Stakeholders urge diaspora to consider crowdfunding as a tool for national development

Stakeholders urge diaspora to consider crowdfunding as a tool for national development


Mr. Papa Kow Bartels, Head of Trade and Investment at the Ghana High Commission, UK has called on the diaspora to consider crowdfunding as an avenue to support Ghana’s development.

Speaking during the UKGCC and IT Consortium’s webinar on “Engaging the Diaspora on Development Opportunities in Ghana: Leveraging Crowdfunding Platforms”, Mr. Bartels remarked that Ghana’s economy is largely dependent on a few commodities which have led to a huge socio-economic deficit.  He, therefore, urged the diaspora to leverage on the two major modules of crowdfunding: Equity crowdfunding and Peer-to-peer crowdfunding -also known as Debt crowdfunding- to design concrete programmes with respect to Ghana’s development.

“We need to come up with projects that can address issues within our country that can turn our pathway around for good. If we can do this, people would come in and support not for gain but for recognition. These are the things we can do with regards to crowdfunding”.

Mr. Romeo Bugyei, Managing Director of IT Consortium, a UKGCC Platinum member company, contributing to the discussion, said his organisation is collaborating with the Local Government Ministry and the UN Capital Development Fund (UNCDF) as part of tests for using crowdfunding as a means for development through donations.

Citing a practical example of a crowdfunding initiative in Ghana, Mr. Bugyei said “I know one platform that is made up of a team of Agronomists and Extension Officers that have registered farmers, and these farmers have their farms demarcated in hectares, and they may be into maize or vegetables or whatever.

So, if I want to invest in farming and I go to that site, what it gives me is that I can actually buy a hectare of tomatoes, which is what I am interested in, or a mixture of vegetables. And that intermediary has the capacity to go to the field, ensuring that these people are doing the work as they are supposed to, so that at the end of the day, the produce is also sold, and then the investor, who might have invested 1,000, 10,000, 5,000, or whatever, gets their principal and interest back. So, that is the ecosystem that is being built in the country to allow for crowdfunding.”

Mr. Bugyei added that some measures are being taken to ensure that Ghana has an open space for investors and startups to employ more people so that development is not hinged on just government but individuals that are seeking to invest in the country.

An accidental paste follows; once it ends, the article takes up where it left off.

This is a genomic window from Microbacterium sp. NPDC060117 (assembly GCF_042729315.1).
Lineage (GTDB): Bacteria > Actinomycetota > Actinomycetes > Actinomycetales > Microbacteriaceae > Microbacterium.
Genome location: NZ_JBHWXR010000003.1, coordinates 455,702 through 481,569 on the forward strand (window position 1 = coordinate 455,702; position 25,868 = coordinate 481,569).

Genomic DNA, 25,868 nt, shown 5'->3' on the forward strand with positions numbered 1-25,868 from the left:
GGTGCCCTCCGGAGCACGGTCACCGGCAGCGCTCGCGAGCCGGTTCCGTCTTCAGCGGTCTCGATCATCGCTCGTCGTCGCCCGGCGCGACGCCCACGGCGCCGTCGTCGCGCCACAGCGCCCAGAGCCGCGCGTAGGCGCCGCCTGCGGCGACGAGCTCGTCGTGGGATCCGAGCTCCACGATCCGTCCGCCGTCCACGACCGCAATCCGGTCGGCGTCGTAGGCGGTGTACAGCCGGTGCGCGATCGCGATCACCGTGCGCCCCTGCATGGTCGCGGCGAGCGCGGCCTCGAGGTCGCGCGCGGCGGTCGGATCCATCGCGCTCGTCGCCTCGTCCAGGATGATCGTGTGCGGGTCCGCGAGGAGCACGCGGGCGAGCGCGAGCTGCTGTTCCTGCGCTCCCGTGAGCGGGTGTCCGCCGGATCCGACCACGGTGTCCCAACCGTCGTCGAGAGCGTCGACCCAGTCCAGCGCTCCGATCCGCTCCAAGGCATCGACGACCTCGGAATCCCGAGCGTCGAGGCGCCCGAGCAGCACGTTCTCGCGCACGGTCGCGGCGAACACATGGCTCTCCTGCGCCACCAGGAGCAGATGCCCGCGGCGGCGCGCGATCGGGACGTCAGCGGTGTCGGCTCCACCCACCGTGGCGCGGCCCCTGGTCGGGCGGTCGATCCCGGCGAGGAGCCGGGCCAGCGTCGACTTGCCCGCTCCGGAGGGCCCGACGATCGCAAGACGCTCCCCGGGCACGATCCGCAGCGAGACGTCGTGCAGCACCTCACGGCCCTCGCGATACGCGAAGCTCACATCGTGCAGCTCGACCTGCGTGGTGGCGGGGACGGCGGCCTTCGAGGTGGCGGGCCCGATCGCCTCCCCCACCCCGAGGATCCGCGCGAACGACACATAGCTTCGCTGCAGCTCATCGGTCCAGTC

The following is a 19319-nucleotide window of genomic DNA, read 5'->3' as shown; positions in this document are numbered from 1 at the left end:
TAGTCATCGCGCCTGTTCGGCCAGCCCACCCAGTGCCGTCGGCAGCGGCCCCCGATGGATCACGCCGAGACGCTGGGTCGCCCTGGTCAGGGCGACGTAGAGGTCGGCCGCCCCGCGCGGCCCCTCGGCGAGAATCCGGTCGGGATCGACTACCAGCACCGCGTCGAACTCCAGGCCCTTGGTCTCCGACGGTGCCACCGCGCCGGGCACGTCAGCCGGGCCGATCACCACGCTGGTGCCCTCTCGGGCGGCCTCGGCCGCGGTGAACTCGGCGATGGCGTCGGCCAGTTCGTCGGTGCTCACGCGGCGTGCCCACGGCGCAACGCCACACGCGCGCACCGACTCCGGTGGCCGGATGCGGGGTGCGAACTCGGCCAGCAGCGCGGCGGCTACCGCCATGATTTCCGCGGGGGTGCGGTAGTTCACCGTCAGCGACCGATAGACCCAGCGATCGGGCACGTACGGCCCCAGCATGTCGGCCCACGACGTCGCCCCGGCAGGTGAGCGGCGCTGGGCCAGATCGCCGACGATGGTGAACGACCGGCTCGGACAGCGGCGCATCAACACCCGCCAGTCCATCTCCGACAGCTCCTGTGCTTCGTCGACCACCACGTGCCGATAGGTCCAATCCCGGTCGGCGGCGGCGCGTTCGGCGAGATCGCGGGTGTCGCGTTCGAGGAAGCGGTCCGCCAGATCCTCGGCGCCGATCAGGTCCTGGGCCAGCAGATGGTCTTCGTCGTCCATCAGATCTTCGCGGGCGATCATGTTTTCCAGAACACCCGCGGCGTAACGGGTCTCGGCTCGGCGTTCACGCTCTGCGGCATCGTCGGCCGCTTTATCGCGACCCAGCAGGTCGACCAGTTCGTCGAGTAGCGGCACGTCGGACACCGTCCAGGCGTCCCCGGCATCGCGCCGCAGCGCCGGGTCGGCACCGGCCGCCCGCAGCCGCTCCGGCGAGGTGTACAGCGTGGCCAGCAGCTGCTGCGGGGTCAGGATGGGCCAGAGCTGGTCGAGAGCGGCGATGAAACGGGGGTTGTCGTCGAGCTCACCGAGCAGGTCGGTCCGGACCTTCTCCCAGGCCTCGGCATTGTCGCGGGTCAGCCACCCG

The crowdfunding solution

In recent years, crowdfunding platforms have emerged as powerful tools for mobilising financial resources, fostering entrepreneurship, and driving sustainable development.  The platforms provide inclusive and accessible means of raising capital by connecting individuals with innovative projects, start-ups, and social enterprises.  Leveraging crowdfunding platforms presents an exciting opportunity to engage the diaspora and tap into their entrepreneurial spirit, creating a collaborative ecosystem that fuels economic growth and social impact in Ghana.

IT Consortium’s Chango App: A crowdfunding tool for national development

IT Consortium has introduced a crowdfunding platform to facilitate economic growth and social impact. Chango- a mobile application approved by the Central Bank of Ghana, is made up of both private and public groups which brings people together based on agreed terms and conditions to raise funds. According to Mr. Bugyei, some people have created groups on the app to raise funds for educational funds and other projects in their communities.

Mr. Bugyei revealed that there are a number Municipal Assemblies on the Chango app, who are raising money for specific projects within their environs.

“The whole idea is to leverage the diaspora community, not just outside the country but within the country, to help chip in and develop things within their own community”, he said.

“For each country that we operate in, we are required to have a license for the platform. Currently, we have a license in Ghana, so money can be taken out of the system in Ghana. We are in the process of obtaining our license for Rwanda, but we already have licenses in Kenya and Liberia. The reason for this is to ensure that wherever we are taking money from, the regulators there are comfortable with what we are doing.

Diaspora Engagement

Speaking on how the diaspora is being engaged to contribute to development in Ghana, Mr. Bartels remarked that through activities of the Ghana High Commission, UK and partnering with the UKGCC and the Ghana Investment and Opportunities Summit (GHIOS), some members of the diaspora and investors have started projects in the education, agriculture, automobile, and energy sectors.

Mr. Bartels urged diasporans and investors to take advantage of the untapped opportunities in Ghana’s tourism sector, such as food and clothing.

Reacting to the issue of bottlenecks compounding the ease of doing business in Ghana for the diaspora community, Mr. Bartels encouraged webinar participants, and investors at large, to engage institutions such as the Ghana Investment Promotion Centre (GIPC) and the UKGCC to assist them navigate the processes and procedures.

For his part, Mr. Bugyei invited members of the diaspora to contribute at least a dollar to an ongoing campaign on Chango, in support of Korle-Bu Teaching Hospital’s Cardiothoracic Centre.

The webinar also discussed a wide range of issues, such as requirements for equity investors for start-ups, equity funding, and the tax implications of crowd funding of funds from the diaspora to Ghana.

This webinar was moderated by Adjoba Kyiamah, UKGCC’s Executive Director.